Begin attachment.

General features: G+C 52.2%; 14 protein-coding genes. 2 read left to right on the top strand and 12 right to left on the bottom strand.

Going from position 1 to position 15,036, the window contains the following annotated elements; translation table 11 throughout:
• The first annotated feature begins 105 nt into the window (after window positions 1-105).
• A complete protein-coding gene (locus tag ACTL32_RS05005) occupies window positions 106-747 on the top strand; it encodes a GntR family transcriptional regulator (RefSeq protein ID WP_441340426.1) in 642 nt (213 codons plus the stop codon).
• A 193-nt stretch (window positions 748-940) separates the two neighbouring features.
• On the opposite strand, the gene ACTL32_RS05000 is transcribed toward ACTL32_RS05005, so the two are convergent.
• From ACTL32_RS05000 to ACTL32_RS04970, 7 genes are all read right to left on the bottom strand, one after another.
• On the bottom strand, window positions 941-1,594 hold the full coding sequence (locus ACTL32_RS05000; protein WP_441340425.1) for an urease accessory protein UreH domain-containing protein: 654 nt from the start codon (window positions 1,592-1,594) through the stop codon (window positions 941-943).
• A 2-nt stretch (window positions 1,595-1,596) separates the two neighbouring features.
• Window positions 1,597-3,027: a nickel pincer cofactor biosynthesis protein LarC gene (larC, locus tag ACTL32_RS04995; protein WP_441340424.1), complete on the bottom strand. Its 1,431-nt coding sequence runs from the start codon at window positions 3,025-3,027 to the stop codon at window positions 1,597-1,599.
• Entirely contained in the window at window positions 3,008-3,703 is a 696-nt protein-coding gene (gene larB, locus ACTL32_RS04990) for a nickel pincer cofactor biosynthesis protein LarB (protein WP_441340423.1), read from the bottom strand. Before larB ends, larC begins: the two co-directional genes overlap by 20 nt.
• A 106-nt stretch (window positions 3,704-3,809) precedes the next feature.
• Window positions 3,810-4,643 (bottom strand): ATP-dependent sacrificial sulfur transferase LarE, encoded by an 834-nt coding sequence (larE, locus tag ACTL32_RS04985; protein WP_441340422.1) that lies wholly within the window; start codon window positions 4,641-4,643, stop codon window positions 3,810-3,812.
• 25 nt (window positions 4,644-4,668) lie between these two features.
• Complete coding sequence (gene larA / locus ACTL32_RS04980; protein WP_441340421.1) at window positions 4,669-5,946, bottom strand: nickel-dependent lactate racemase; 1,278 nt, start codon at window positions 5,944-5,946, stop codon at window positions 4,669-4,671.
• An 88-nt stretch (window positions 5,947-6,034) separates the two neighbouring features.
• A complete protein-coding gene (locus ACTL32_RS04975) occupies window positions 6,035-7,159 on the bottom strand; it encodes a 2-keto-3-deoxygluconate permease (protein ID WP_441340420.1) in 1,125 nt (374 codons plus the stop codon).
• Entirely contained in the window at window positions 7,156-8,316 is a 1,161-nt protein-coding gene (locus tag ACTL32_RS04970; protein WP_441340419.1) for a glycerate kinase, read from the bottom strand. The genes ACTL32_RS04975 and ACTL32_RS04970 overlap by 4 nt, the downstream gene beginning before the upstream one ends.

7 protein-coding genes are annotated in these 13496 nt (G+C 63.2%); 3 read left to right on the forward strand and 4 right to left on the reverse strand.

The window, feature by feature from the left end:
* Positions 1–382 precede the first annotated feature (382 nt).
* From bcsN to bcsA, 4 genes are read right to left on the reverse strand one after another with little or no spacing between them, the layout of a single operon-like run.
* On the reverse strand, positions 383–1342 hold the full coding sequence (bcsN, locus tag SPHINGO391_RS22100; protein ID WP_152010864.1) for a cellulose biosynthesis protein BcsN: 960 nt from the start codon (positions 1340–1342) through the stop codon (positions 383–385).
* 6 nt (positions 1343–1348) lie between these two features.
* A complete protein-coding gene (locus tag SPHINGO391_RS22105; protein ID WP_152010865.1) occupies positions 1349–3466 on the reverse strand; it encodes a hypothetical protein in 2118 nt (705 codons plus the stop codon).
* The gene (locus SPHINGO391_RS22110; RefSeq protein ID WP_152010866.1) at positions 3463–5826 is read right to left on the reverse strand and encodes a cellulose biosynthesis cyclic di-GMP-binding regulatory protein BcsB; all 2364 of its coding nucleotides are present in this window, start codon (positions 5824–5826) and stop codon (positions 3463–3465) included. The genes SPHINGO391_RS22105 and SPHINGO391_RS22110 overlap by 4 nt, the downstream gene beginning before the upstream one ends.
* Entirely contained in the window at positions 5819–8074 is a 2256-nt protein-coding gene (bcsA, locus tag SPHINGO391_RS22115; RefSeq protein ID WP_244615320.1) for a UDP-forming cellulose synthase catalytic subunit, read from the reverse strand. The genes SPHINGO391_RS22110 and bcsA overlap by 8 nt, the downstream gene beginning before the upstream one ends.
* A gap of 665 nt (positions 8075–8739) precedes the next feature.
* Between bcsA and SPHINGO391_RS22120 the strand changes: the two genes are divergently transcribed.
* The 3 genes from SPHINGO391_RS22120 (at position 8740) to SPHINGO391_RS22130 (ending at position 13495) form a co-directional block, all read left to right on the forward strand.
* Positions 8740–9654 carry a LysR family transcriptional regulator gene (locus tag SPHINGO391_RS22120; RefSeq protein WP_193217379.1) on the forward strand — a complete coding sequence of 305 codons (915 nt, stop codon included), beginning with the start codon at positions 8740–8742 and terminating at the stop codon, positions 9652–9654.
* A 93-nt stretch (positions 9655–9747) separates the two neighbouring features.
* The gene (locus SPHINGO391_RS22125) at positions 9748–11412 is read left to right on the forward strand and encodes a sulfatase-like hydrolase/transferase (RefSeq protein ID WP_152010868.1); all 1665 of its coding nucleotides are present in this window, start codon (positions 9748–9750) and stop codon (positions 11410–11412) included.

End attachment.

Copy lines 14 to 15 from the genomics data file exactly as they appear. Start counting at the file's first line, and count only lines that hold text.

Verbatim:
• 25 nt (window positions 4,644-4,668) lie between these two features.
• Complete coding sequence (gene larA / locus ACTL32_RS04980; protein WP_441340421.1) at window positions 4,669-5,946, bottom strand: nickel-dependent lactate racemase; 1,278 nt, start codon at window positions 5,944-5,946, stop codon at window positions 4,669-4,671.